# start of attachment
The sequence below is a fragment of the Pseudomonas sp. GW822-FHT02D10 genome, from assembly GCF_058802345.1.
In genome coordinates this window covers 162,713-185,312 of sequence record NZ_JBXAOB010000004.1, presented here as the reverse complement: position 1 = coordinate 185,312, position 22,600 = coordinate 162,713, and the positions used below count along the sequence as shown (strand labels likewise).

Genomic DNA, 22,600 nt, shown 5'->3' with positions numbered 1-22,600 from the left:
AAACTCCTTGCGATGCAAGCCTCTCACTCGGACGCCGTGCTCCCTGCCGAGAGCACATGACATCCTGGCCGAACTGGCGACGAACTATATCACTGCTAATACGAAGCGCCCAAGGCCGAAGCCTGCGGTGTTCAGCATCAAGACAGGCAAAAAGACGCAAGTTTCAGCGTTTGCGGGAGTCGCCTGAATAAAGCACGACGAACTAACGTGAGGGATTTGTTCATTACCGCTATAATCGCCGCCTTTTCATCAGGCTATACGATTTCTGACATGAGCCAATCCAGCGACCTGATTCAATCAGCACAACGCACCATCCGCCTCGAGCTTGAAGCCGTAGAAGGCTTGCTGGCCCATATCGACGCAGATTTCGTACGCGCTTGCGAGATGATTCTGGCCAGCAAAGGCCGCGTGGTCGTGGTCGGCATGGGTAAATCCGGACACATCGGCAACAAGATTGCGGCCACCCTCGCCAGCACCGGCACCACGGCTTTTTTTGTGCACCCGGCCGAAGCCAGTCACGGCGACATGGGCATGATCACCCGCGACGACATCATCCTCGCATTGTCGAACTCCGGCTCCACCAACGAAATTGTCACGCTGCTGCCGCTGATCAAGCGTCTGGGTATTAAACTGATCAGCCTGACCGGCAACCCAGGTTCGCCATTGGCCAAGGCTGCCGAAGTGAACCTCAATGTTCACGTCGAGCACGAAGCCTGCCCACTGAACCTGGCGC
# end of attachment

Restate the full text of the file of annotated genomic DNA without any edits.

The sequence below is a fragment of the Pseudomonas sp. GW822-FHT02D10 genome, from assembly GCF_058802345.1.
In genome coordinates this window covers 162,713-185,312 of sequence record NZ_JBXAOB010000004.1, presented here as the reverse complement: position 1 = coordinate 185,312, position 22,600 = coordinate 162,713, and the positions used below count along the sequence as shown (strand labels likewise).

Genomic DNA, 22,600 nt, shown 5'->3' with positions numbered 1-22,600 from the left:
AAACTCCTTGCGATGCAAGCCTCTCACTCGGACGCCGTGCTCCCTGCCGAGAGCACATGACATCCTGGCCGAACTGGCGACGAACTATATCACTGCTAATACGAAGCGCCCAAGGCCGAAGCCTGCGGTGTTCAGCATCAAGACAGGCAAAAAGACGCAAGTTTCAGCGTTTGCGGGAGTCGCCTGAATAAAGCACGACGAACTAACGTGAGGGATTTGTTCATTACCGCTATAATCGCCGCCTTTTCATCAGGCTATACGATTTCTGACATGAGCCAATCCAGCGACCTGATTCAATCAGCACAACGCACCATCCGCCTCGAGCTTGAAGCCGTAGAAGGCTTGCTGGCCCATATCGACGCAGATTTCGTACGCGCTTGCGAGATGATTCTGGCCAGCAAAGGCCGCGTGGTCGTGGTCGGCATGGGTAAATCCGGACACATCGGCAACAAGATTGCGGCCACCCTCGCCAGCACCGGCACCACGGCTTTTTTTGTGCACCCGGCCGAAGCCAGTCACGGCGACATGGGCATGATCACCCGCGACGACATCATCCTCGCATTGTCGAACTCCGGCTCCACCAACGAAATTGTCACGCTGCTGCCGCTGATCAAGCGTCTGGGTATTAAACTGATCAGCCTGACCGGCAACCCAGGTTCGCCATTGGCCAAGGCTGCCGAAGTGAACCTCAATGTTCACGTCGAGCACGAAGCCTGCCCACTGAACCTGGCGC